What Makes Wool So Special?
Buying wool supports raising sheep for their fleece rather than food. Every year a new fleece grows on the sheep's back, and may be removed without harm to the animal.
Using wool products supports local farmers throughout the world, especially those letting their sheep graze on pesticide free pastures. Wool is a sustainable resource. Most Australian Merino wool is produced organically or with low use of harmful chemicals. The processing of wool requires very little environmental impact compared to other natural fibers or man-made fibers.
Dust mites don't like wool. They prefer hot humid environments that are more common in synthetic or down products. Dust mites are the major cause of allergy and asthma suffering.
When subjected to flames, wool most likely just smolders and extinguishes itself. That's why fire fighters wear wool uniforms and natural bedding manufacturers use wool in their products to meet fire codes. Merino wool has the highest natural fire resistance of all commonly encountered textile fibres.
Merino wool is renowned for its warmth but it has also been worn for centuries by Bedouin tribes of the Sinai desert where there is extreme heat. Merino keeps you warm when you’re cold, and cool when you’re hot. Wool fabrics reduce the rate of heat transfer to the environment because they offer superior insulation to most textiles. You can wear wool from the coldest temperatures up to 80+ degrees and be comfortable.
Does Not Itch
The fibers of Merino wool are so fine that they do not itch. A human hair is five times larger in diameter than Merino wool fiber. Merino wool can be used to make next-to-skin apparel and even bed sheets. Australian Merino is graded by the diameter of the fiber. The finest of all is classified as extra-fine Merino and must be 19.5µm or less. One study showed that nearly 100 percent of those tested found no discomfort whatsoever when wearing clothing made from extra-fine Merino.
Wool fabric production has recently evolved to allow for machine washing and durability. Modern production methods allow for machine washable wool yars to be knit into very lightweight next-to-skin products and woven to produce washable suites.
While the core of the Merino fibre is capable of absorbing up to a third of its dry weight in moisture, the surface or Merino fibers has a waxy coating that repels liquids. This surface layer is not easily removed by washing or processing. Water droplets on the surface of Merino will bead and roll off instead of being absorbed into the fabric.
Wool is an excellent insulator and has one of the highest insulation to weight ratios of any natural or man-made fiber. New developments in spinning technology have produced wool fabric that is 30% lighter than was possible before.
Merino’s wool can be bent 20,000 times before breaking. By comparison, a cotton fibre will break after 3,000 times and silk after just 2,000. This means Merino garments not only last longer, but also retain their appearance for a longer period.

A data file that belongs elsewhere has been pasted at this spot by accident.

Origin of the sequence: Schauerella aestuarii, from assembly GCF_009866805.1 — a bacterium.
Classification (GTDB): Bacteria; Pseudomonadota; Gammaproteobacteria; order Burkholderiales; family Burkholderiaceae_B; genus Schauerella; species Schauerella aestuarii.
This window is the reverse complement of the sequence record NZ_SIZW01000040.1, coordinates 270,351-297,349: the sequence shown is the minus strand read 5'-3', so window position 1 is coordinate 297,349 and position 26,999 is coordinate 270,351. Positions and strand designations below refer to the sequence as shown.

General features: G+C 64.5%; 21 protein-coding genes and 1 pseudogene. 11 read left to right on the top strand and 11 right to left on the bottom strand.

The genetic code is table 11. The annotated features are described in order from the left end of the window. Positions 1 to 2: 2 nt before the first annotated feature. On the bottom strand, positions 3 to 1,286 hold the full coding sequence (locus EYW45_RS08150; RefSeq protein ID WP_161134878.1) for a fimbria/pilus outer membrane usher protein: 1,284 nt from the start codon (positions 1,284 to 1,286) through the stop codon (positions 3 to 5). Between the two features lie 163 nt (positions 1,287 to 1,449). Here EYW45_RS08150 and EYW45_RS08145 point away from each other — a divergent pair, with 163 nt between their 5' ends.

Wool holds dyes better than many other natural fibers. Wool also is available in a variety of natural earth tones that require no added dyes.
Wool fibers have a natural water wicking property that prevents moisture from being retained in the fabric. Besides keeping the skin dry, this quality also naturally inhibits mildew. Wool also has natural anti-microbial properties because bacteria tend to be attracted to smooth positively charged surfaces like those of synthetic fibres rather than the scaly, neutrally charged surface of the Merino fibre. Hospital studies have shown that bacterial colonies are common in cotton sheets while not present on Merino blankets subjected to the same environmental conditions.
Diminishes Body Odor
Most synthetic fibers acutally increase body odor because they create a breeding ground for bacteria. Sweat itself has no odour, but over time bacteria develop and create unpleasant odours. Merino wool reduces the opportunity for odours to develop because it quickly absorbs sweat and evaporats it into the air. Unlike synthetic fabrics, wool does not retain odors and will freshen just from airing out. In addition, the outer layer of wool fibers have a high concentration of fatty acids, which have anti-bacterial properties. The internal layers of wool fiber actually bind with acidic, basic and sulphurous odours that are components of body odour.
Insulates When Wet
The inner core of wool fibers can absorb 35% of its own weight in moisture. Not until wool is saturated with 60% of its own weight will it feel wet to the touch. Because of this, even wool is moderately damp, the insulating air pockets are still intact. Furthermore, the wicking properties of wool fibers draw moisture away from the skin helping to keep the body warm.
The thin waxy coating on Merino wool fibers makes wool water resistant. This allows time for liquid spills to be wiped from a Merino fabric before they can cause permanent staining. Even if they are not wiped before drying, wool is less prone to stain than many other fabrics. Wool also has a very low degree of dry-soil pick-up compared to most other fibres. One method for cleaning wool clothing is to simply brush the fabric. This is effective because of wools ability to easily release soil.